[edited]Most people choose not to associate with those with whom they disagree. I suspect that is why you are RCC and not SDA. Yet, a great number of Catholics have converted to Adventism and not a few still have some old doctrines lying around. But where is the best place for them to learn Adventism? Out on the streets or in the church? And how are they to learn if they don't question? I think the church is more tolerant of those who are learning and as long as you desire to learn and are not simply there causing disruption or trying to promote RCC doctrines I think you would be fine. I am not saying there is never a time to take disciplinary action. We have had to expel some members. It's a decision that is made by the church where the membership resides but it follows a process. Mrs. White writes, "In dealing with erring church members, God’s people are carefully to follow the instruction given by the Saviour in the eighteenth chapter of Matthew.”—Testimonies, vol. 7, p. 260. "Do not suffer sin upon your brother; but do not expose him, and thus increase the difficulty, making the reproof seem like a revenge. Correct him in the way outlined in the word of God.”—Testimonies, vol. 7, pp. 260, 261. "Shall a few persons in a board meeting take upon themselves the responsibility of disfellowshiping the erring one? ‘If he shall neglect to hear them, tell it unto the church.’ Verse 17. Let the church take action in regard to its members.”—Testimonies, vol. 7, p. 262.

    “ ‘Verily I say unto you,’ Christ continued, ‘whatsoever ye shall bind on earth shall be bound in heaven: and whatsoever ye shall loose on earth shall be loosed in heaven.’ Verse 18. “This statement holds its force in all ages. On the church has been conferred the power to act in Christ’s stead. It is God’s instrumentality for the preservation of order and discipline among His people. To it the Lord has delegated the power to settle all questions respecting its prosperity, purity, and order. Upon it rests the responsibility of excluding from its fellowship those who are unworthy, who by their un-Christlike conduct would bring dishonor on the truth. Whatever the church does that is in accordance with the directions given in God’s word will be ratified in heaven.”—Testimonies, vol. 7, pp. 262, 263. (Italics supplied.)

Here are the reasons given which warrant discipline:

    1. Denial of faith in the fundamentals of the gospel and in the cardinal doctrines of the church* or teaching doctrines contrary to the same.
    2. Violation of the law of God, such as worship of idols, murder, stealing, profanity, gambling, Sabbathbreaking, and willful and habitual falsehood.
    3. Violation of the seventh commandment of the law of God as it relates to the marriage institution, the Christian home, and biblical standards of moral conduct.
    4. Such violations as fornication, promiscuity, incest, homosexual practice, sexual abuse of children and vulnerable adults, and other sexual perversions, and the remarriage of a divorced person, except of the spouse who has remained faithful to the marriage vow in a divorce for adultery or for sexual perversions.
    5. Physical violence, including violence within the family.
    6. Fraud or willful misrepresentation in business.
    7. Disorderly conduct which brings reproach upon the church.
    8. Adhering to or taking part in a divisive or disloyal movement or organization. (See p. 190.)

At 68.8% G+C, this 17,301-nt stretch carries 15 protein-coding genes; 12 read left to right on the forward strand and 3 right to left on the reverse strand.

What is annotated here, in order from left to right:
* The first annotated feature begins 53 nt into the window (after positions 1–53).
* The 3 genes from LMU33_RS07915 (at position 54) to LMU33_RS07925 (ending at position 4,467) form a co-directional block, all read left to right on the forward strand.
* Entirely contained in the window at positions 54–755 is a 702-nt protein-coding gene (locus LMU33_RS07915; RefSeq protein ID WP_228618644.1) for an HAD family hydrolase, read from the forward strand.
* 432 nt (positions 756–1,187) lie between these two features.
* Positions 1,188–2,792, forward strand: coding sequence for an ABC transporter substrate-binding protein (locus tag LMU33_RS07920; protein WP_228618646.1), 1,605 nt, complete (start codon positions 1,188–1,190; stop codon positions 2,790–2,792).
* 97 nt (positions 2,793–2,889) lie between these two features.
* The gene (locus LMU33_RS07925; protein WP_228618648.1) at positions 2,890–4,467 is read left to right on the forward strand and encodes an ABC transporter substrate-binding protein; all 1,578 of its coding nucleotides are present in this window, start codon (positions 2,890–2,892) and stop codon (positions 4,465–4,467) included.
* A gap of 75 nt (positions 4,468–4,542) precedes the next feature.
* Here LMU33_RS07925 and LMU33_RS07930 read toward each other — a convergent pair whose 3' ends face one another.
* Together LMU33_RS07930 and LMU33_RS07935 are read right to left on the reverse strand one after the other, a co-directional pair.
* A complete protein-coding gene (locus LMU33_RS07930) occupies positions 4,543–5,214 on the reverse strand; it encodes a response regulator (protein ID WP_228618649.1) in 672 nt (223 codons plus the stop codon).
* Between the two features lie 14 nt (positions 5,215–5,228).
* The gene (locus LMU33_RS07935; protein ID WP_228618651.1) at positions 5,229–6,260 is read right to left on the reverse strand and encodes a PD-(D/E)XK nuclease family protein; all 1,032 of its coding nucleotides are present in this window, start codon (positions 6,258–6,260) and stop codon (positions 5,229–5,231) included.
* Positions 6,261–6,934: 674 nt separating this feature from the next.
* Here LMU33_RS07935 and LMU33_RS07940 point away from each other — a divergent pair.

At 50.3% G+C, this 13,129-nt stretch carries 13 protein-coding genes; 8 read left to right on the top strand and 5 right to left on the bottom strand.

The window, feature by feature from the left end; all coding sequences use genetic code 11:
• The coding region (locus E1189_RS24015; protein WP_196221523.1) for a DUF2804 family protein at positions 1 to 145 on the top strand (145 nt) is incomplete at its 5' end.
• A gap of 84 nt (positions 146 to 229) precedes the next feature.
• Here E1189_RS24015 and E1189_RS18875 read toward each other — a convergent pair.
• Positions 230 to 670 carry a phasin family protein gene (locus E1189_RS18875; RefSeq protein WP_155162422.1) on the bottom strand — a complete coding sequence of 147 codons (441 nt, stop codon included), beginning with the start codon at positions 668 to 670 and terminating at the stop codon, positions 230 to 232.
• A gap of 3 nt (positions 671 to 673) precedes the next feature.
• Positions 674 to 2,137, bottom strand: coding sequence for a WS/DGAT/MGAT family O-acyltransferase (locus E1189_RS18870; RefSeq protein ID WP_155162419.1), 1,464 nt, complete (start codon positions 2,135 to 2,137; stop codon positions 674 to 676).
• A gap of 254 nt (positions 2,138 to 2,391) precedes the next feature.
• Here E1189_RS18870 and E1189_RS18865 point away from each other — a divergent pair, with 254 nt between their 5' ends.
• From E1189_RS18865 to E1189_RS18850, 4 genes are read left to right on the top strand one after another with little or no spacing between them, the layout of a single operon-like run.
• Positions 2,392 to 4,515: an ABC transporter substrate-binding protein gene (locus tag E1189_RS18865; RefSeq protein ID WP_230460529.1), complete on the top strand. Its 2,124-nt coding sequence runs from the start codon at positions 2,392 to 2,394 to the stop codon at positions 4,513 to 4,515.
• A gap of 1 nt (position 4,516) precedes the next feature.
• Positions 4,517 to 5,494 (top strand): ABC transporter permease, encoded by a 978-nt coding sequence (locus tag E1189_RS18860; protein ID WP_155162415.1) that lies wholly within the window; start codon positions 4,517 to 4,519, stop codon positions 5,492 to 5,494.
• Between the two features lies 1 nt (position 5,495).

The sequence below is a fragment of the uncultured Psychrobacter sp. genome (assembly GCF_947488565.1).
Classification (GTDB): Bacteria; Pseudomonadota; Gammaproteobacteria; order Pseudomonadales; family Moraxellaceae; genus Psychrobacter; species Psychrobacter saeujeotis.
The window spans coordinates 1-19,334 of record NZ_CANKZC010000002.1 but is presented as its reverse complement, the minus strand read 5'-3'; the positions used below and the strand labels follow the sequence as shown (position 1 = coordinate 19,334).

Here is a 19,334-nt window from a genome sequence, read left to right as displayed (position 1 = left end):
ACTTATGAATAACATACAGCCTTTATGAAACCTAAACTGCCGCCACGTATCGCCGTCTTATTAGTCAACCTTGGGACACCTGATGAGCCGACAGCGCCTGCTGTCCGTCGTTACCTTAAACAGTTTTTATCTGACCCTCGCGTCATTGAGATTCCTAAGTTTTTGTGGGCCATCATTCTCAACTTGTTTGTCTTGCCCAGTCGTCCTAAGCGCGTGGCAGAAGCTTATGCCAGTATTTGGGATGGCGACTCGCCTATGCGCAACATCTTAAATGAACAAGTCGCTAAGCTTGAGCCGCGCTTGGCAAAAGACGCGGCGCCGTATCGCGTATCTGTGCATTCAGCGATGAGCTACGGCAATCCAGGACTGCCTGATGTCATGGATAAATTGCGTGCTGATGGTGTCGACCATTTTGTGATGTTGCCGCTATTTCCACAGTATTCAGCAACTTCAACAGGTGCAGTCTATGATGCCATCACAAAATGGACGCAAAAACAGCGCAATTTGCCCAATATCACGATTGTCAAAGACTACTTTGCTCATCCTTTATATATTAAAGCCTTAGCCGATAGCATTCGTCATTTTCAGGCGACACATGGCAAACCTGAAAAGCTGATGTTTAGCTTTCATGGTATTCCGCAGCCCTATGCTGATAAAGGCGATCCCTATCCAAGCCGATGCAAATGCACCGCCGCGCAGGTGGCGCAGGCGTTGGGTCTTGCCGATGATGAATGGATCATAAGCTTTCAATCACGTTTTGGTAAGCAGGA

9. Persistent refusal to recognize properly constituted church authority or to submit to the order and discipline of the church.
    10. The use, manufacture, or sale of alcoholic beverages.
    11. The use, manufacture, or sale of tobacco in any of its forms for human consumption.
    12. The misuse of, or trafficking in, narcotics or other drugs.
    [* Seems to apply mostly to pastors and teachers.]

From the church manual:

    The Seventh-day Adventist Church recognizes the need of exercising great care to protect the highest spiritual interests of its members, to ensure fair treatment, and to safeguard the name of the church.
    In a case of transgression of the commandments of God where there is deep repentance and full and free confession, giving evidence that genuine conversion has taken place, the church may administer discipline by placing the transgressor under censure for a stated period of time.
    However, in a case of flagrant violations of the law of God which have brought public reproach upon the church, the church may deem it necessary, even though a sincere confession has been made, to remove an individual from church membership to protect its name and its Christian standards. Later, when it is evident that the individual’s life is consistent with church standards, the offender may be received back into the church after rebaptism. The church cannot afford to deal lightly with such sins nor permit personal considerations to affect its actions. It must register its decisive and emphatic disapproval of the sins of fornication, adultery, all acts of moral indiscretion, and other grievous sins; at the same time it must do everything to restore and reclaim the erring ones.

"...Now don't get me wrong I think they would be well within their rights to do just that, but that freedom I am willing to admit them is something you seem to deny them, by your stand on no enforcement and no dogmas and absolute freedom of conscience for the individual."

Freedom is a two-way street. Have you considered that before Vatican II and "Dignitatis Humanae" most of the American Catholic world would have been expelled for embracing the American culture concerning liberty of conscience. But their tenacity won the day.

Oh, BTW, the simple answer is, No. But I think you already knew that.

_______ _______ ______ ______ ______

“Ask, and it will be given to you; seek, and you will find; knock, and it will be opened to you."